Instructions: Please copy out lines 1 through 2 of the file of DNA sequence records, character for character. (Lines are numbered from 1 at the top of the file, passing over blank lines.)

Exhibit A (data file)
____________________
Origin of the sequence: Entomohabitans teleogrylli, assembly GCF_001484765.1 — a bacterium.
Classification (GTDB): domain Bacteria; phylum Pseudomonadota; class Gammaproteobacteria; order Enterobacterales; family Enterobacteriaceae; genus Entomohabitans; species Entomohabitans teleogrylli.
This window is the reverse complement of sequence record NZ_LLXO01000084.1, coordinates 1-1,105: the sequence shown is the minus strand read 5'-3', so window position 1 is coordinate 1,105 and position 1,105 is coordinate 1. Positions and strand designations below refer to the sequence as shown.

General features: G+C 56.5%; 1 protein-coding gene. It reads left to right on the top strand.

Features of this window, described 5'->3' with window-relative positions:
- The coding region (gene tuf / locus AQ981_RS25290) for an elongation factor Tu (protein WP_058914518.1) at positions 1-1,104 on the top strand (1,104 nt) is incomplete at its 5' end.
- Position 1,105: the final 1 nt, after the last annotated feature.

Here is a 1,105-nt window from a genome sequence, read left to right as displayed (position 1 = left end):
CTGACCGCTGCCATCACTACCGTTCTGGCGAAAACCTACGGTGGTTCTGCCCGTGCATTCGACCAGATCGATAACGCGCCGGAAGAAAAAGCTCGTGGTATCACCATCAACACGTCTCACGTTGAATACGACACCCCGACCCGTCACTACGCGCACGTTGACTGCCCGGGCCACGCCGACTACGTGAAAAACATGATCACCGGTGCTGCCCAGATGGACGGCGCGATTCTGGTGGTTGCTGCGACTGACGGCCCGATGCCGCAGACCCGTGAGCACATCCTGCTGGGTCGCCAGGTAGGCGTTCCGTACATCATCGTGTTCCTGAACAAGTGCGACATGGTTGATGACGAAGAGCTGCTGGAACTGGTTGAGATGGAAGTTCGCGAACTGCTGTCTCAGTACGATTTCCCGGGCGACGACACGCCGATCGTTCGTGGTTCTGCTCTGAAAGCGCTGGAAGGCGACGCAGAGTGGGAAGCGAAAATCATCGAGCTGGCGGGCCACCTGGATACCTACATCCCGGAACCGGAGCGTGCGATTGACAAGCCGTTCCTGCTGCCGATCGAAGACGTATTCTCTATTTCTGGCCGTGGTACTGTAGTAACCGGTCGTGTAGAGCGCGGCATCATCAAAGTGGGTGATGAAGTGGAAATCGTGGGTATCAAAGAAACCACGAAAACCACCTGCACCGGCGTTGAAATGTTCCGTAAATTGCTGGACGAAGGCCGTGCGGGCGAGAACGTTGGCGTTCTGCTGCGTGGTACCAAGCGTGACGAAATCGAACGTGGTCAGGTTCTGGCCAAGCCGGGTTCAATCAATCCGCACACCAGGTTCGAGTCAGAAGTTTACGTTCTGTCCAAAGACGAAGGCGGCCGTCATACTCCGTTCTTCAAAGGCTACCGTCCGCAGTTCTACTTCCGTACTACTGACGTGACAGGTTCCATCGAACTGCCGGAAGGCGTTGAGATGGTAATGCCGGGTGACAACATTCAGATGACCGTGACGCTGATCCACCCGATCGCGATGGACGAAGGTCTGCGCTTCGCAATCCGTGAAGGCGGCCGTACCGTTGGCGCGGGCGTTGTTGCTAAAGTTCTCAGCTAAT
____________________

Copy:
Origin of the sequence: Entomohabitans teleogrylli, assembly GCF_001484765.1 — a bacterium.
Classification (GTDB): domain Bacteria; phylum Pseudomonadota; class Gammaproteobacteria; order Enterobacterales; family Enterobacteriaceae; genus Entomohabitans; species Entomohabitans teleogrylli.